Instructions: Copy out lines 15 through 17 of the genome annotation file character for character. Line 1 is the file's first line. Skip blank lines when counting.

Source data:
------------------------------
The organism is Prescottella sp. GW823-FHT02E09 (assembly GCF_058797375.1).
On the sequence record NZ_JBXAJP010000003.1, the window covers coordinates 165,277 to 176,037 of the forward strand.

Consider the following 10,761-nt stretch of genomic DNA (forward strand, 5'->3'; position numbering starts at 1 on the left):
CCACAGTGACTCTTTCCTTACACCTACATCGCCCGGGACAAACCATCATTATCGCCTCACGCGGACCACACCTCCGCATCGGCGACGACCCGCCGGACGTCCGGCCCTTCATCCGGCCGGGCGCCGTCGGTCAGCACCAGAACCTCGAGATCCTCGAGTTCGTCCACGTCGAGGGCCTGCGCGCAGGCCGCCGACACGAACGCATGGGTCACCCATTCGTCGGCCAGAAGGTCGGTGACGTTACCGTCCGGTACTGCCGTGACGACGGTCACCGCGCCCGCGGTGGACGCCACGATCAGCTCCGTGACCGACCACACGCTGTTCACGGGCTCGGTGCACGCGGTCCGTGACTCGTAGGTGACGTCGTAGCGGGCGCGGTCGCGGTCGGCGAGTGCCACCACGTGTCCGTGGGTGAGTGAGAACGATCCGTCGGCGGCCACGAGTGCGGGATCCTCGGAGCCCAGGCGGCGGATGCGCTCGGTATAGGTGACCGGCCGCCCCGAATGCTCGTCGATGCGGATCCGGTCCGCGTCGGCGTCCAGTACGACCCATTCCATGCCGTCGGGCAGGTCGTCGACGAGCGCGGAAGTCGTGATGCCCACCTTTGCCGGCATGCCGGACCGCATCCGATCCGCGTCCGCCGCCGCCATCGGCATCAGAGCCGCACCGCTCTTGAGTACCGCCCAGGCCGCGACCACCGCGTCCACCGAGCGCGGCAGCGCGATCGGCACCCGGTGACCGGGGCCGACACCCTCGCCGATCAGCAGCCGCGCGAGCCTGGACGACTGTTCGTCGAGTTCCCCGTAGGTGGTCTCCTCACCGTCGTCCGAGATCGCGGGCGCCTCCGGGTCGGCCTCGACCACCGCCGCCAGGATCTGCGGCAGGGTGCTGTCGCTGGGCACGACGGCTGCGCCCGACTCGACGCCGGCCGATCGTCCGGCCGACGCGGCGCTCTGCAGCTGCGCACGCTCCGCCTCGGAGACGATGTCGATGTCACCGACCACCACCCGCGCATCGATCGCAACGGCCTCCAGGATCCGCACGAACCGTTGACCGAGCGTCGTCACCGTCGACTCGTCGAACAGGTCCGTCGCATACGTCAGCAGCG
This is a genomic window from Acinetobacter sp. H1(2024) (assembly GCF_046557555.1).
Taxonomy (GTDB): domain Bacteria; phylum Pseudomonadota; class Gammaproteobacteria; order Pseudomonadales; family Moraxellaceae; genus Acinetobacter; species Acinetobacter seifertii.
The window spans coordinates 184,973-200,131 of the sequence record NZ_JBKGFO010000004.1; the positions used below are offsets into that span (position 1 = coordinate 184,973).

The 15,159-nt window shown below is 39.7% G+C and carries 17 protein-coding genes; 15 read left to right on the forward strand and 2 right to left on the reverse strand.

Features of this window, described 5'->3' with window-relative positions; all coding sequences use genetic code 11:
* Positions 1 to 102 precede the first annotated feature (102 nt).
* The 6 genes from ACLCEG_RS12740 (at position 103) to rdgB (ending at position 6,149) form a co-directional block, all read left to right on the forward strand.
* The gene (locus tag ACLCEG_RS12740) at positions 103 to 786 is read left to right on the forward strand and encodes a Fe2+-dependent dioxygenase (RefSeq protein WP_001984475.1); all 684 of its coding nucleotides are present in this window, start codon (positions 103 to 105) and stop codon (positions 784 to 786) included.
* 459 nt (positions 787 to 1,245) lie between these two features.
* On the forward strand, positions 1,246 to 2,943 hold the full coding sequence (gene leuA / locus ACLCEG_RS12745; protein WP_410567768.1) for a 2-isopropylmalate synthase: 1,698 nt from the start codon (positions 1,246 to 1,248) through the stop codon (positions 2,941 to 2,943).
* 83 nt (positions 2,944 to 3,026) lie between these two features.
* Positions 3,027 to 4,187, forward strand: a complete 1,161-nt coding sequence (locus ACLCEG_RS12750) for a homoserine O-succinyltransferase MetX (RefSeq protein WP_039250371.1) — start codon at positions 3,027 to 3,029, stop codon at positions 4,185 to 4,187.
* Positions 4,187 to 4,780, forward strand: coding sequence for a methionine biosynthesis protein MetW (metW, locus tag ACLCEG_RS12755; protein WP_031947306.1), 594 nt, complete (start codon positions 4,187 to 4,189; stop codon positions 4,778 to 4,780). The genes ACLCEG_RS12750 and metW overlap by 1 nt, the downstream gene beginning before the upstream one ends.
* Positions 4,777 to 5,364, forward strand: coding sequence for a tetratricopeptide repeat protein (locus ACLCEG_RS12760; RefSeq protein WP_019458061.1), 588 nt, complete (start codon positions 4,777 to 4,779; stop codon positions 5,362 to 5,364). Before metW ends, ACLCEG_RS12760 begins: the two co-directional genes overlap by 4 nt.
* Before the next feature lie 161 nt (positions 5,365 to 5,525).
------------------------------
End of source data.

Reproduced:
* 83 nt (positions 2,944 to 3,026) lie between these two features.
* Positions 3,027 to 4,187, forward strand: a complete 1,161-nt coding sequence (locus ACLCEG_RS12750) for a homoserine O-succinyltransferase MetX (RefSeq protein WP_039250371.1) — start codon at positions 3,027 to 3,029, stop codon at positions 4,185 to 4,187.
* Positions 4,187 to 4,780, forward strand: coding sequence for a methionine biosynthesis protein MetW (metW, locus tag ACLCEG_RS12755; protein WP_031947306.1), 594 nt, complete (start codon positions 4,187 to 4,189; stop codon positions 4,778 to 4,780). The genes ACLCEG_RS12750 and metW overlap by 1 nt, the downstream gene beginning before the upstream one ends.